A hearthy thanks to Rabbi Ushpal, a son of a Sventzian Rabbi, for his contributions to the writing of the Yiskor Book about the religious way of life in our shtetl. And thanks to his importance – this gives us great respect here in America.

In completion, let us not forget those holy people who recently perished.

[Col. 1850]

In the last few years, these dear ones left us(died):

Moishe Meir Levenson, brother of Charles Levenson, Chana Herman, Yosef Jacobson, Harry Oster, Ben Zion Vitutchinski, Barney Woods, Israel Siroka, Shimon Siroka, (brother of Israel), Rose Ginsberg and her husband(founder of ladies auxillary), Aharon and Len Jacobson, Yosef and Ethel Richman, Avraham and Frank Bromberg, Alter and Lena Goldstein, (Harry Beker's sister and her husband), Maurice Trotski, Sheine Matle Teitz, Nathan Sneider, Israel Yosef Lifton, Avraham and Esther Zalkin, Boris Stein, Dovid Leib Rothstein, Molly Weisman, Rabbi Aharon Gordon( from Michaelishok), Dzeni Sneider( Mr. Sneider's first wife), Hyman Rabinowitch, Moishe and Alte Herman, Avraham Ber Lifshitz, Leah Tomson, A. Klatzko, Nachum Moishe Saks, Harry Gordon, Aida Noirecki, (Naradski), Abe Glick, Leiba Ber Mordechai Grin, Ben Hurwitz, Mendelevitch, Herb Bernard Stolpher, Sam Stolpher, Rabbi Meyer Blomberg, Yacov Leib Saks, Lifa Reines, Luba Grin, Schlomo and Betty Rothstein, Tuli Grosman, Azia Batkin, Avraham Segal, Yosef Goldman, Lena Farus – Artuganov, Yacov Veks, Aida Vidutchinski, Charles Levenson(Bellel), the Rabbi Boruch Leib Minkin.

Note: Sheina Richman married Avraham Bromberg in Sventzian in 1896

The wedding cake in the previous photo, is actually a cake for their 50th wedding anniversary, celebrated in New York

The 3 men standing sang at their wedding in 1896, and again at their anniversary party

Information by Alan Schorr

[Col. 1849]

Our Aid Committee in South Africa

Mania Tzkinski – Yaffe (Cape Town)

Translated by Anita Frishman Gabbay




Through Sisela Pupiski – Tabachovitch of Johannesburg, I found out that a letter from Heshel Gurewitz of Tel – Aviv arrived, telling us about the relief work that was begun for the Jews that survived Hitler's destruction.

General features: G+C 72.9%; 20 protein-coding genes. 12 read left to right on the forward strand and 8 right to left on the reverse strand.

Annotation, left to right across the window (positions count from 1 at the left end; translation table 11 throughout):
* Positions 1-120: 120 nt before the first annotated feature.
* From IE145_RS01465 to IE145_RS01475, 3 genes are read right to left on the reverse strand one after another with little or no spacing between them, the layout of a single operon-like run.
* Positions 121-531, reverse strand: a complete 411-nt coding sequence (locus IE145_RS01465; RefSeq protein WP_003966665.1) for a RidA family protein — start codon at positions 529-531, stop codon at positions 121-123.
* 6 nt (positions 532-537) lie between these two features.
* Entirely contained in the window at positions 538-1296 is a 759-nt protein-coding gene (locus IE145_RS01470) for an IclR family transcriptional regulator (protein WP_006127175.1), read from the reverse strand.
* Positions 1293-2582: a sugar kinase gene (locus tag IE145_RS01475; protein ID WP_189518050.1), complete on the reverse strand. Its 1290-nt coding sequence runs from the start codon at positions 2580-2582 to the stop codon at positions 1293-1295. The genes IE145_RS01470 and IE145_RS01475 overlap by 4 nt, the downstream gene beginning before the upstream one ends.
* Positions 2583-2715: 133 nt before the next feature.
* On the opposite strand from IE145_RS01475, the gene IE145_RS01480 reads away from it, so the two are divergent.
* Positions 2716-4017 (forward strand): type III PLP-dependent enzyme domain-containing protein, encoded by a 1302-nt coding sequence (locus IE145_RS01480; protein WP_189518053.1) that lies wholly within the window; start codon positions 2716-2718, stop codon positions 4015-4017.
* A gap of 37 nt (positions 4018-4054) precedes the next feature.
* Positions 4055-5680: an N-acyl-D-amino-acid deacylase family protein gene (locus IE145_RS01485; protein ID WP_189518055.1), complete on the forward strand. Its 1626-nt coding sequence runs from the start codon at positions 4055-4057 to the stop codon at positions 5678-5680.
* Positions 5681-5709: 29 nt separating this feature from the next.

We immediately assembled a meeting of our landsleit from New – Sventzian that were in Cape Town and we formed a committee, in which were found these devoted individuals: Binyamin Yaffe – President, Mania Tzkinski – Jaffe – Treasurer, Belal Kaplan – Secretary, Zelig Rutseyn – assistant, Ahron Yitzhak Malaravitch – assistant, Teiba Rutsteyn – Tzinman – assistant.

We threw ourselves into this work with great urgency and we immediately started sending packages to the camps for which we had received addresses. The funds from the Sharit Plitah were not enough, the requests were larger and additional help was needed, so we had to make a plan. Social gatherings were organized in private homes and they were very successful.

[Col. 1850]

At these events we sold various items and this helped raise a lot of needed money. The first such evening took place in the home of Ruchel and Ahron Yitzhak Malaravitch. Later at the homes of Sisi and Binyamin Yaffe, Nechama and Shneur Walman, Chaia and Zelig Stein, and Mania and Abraham Yaffe.

Our numbers grew as a result and we raised many funds for these unfortunate souls.

The Relief – Society was directed through Cape Town by a small number of people who where so devoted to this cause: Riva Rudnitski, Chaia and Zelig Rutsteyn, Nechama and Shneur Wolman, Shein and Josef Zak, Ruchel Madaiski, Isaiah and Silva Wolman, Nechama's son, Eliahu Madaiski and his wife, Ruchel's son, Dr. Eliahu and Besia(Pesia or Vesia) Rutsteyn, a son of Chaia and Zelig

[Col. 1851]

Rutsteyn, Belel and Yehudit Kaplan, a son in law of the Rutsteyn's, Eliezer and Henia Rudnitski, a nephew of Riva Rudnitzki, Teibel and Motel Tzinman, Mania and Ahron yaffee, Binyamin and Sisi Yaffee, Ruchel and Aharon Yitzhak Malaravitch, Rivka and Pesach Rogov from Lita, Raizel Shapira from Ignalina, Bluma and Binyamin Schvabski from Lingmian and Yosef Sadur from Sventzian.

In 1950, the work was delegated through the Israeli society by our friend, Hirsh Zar, to tie the two organizations together with our South African branch. A Gemulut Hesed (loans to help the needy) was founded to help the refugees rebuild their lives and homes in Eretz Israel. The branch set up in Johannesburg was aided by: Zelman and Keila Steingold, Zisla and Shimon Tabacavitch, Chaia Maida Kuritzki, Myron and Ezriel Goldberg, Leizer Swirski, Mania and Alter Azinski, the Katzkelevitch and Berzak families, Nisan Zar, Shimon Zar, Shaul Vilkomirski, and Shmuel Braverman.